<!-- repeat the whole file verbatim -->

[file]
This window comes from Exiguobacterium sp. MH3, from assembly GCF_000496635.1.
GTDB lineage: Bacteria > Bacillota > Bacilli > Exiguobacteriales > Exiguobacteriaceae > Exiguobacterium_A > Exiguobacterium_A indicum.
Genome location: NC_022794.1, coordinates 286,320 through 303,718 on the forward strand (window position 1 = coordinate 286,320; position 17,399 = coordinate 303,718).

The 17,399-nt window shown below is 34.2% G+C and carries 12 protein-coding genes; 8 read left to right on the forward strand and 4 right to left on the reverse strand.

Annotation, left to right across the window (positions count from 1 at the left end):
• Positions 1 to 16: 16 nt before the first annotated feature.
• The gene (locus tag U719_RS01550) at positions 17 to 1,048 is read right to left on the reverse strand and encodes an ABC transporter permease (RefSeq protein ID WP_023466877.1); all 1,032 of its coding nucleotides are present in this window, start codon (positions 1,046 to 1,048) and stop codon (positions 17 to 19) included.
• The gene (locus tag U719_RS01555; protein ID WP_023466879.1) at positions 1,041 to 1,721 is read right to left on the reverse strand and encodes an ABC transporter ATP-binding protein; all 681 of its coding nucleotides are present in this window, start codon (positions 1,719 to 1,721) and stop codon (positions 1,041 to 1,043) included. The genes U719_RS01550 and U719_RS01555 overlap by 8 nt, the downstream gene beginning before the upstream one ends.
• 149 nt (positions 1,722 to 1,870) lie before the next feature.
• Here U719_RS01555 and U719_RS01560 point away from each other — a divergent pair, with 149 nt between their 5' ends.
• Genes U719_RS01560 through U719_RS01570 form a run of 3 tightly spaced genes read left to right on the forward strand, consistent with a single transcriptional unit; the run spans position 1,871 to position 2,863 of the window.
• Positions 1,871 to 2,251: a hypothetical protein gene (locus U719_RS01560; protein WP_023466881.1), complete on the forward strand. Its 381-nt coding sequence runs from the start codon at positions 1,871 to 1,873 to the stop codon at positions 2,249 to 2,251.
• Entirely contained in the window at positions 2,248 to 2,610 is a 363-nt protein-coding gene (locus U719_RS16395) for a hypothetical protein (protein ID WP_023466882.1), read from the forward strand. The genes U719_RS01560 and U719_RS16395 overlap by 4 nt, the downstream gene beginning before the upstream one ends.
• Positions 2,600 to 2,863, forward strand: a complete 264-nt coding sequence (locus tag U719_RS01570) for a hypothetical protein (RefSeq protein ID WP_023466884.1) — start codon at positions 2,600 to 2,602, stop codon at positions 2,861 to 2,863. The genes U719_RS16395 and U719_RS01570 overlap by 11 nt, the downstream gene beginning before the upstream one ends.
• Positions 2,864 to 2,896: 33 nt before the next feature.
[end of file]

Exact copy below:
This window comes from Exiguobacterium sp. MH3, from assembly GCF_000496635.1.
GTDB lineage: Bacteria > Bacillota > Bacilli > Exiguobacteriales > Exiguobacteriaceae > Exiguobacterium_A > Exiguobacterium_A indicum.
Genome location: NC_022794.1, coordinates 286,320 through 303,718 on the forward strand (window position 1 = coordinate 286,320; position 17,399 = coordinate 303,718).

The 17,399-nt window shown below is 34.2% G+C and carries 12 protein-coding genes; 8 read left to right on the forward strand and 4 right to left on the reverse strand.

Annotation, left to right across the window (positions count from 1 at the left end):
• Positions 1 to 16: 16 nt before the first annotated feature.
• The gene (locus tag U719_RS01550) at positions 17 to 1,048 is read right to left on the reverse strand and encodes an ABC transporter permease (RefSeq protein ID WP_023466877.1); all 1,032 of its coding nucleotides are present in this window, start codon (positions 1,046 to 1,048) and stop codon (positions 17 to 19) included.
• The gene (locus tag U719_RS01555; protein ID WP_023466879.1) at positions 1,041 to 1,721 is read right to left on the reverse strand and encodes an ABC transporter ATP-binding protein; all 681 of its coding nucleotides are present in this window, start codon (positions 1,719 to 1,721) and stop codon (positions 1,041 to 1,043) included. The genes U719_RS01550 and U719_RS01555 overlap by 8 nt, the downstream gene beginning before the upstream one ends.
• 149 nt (positions 1,722 to 1,870) lie before the next feature.
• Here U719_RS01555 and U719_RS01560 point away from each other — a divergent pair, with 149 nt between their 5' ends.
• Genes U719_RS01560 through U719_RS01570 form a run of 3 tightly spaced genes read left to right on the forward strand, consistent with a single transcriptional unit; the run spans position 1,871 to position 2,863 of the window.
• Positions 1,871 to 2,251: a hypothetical protein gene (locus U719_RS01560; protein WP_023466881.1), complete on the forward strand. Its 381-nt coding sequence runs from the start codon at positions 1,871 to 1,873 to the stop codon at positions 2,249 to 2,251.
• Entirely contained in the window at positions 2,248 to 2,610 is a 363-nt protein-coding gene (locus U719_RS16395) for a hypothetical protein (protein ID WP_023466882.1), read from the forward strand. The genes U719_RS01560 and U719_RS16395 overlap by 4 nt, the downstream gene beginning before the upstream one ends.
• Positions 2,600 to 2,863, forward strand: a complete 264-nt coding sequence (locus tag U719_RS01570) for a hypothetical protein (RefSeq protein ID WP_023466884.1) — start codon at positions 2,600 to 2,602, stop codon at positions 2,861 to 2,863. The genes U719_RS16395 and U719_RS01570 overlap by 11 nt, the downstream gene beginning before the upstream one ends.
• Positions 2,864 to 2,896: 33 nt before the next feature.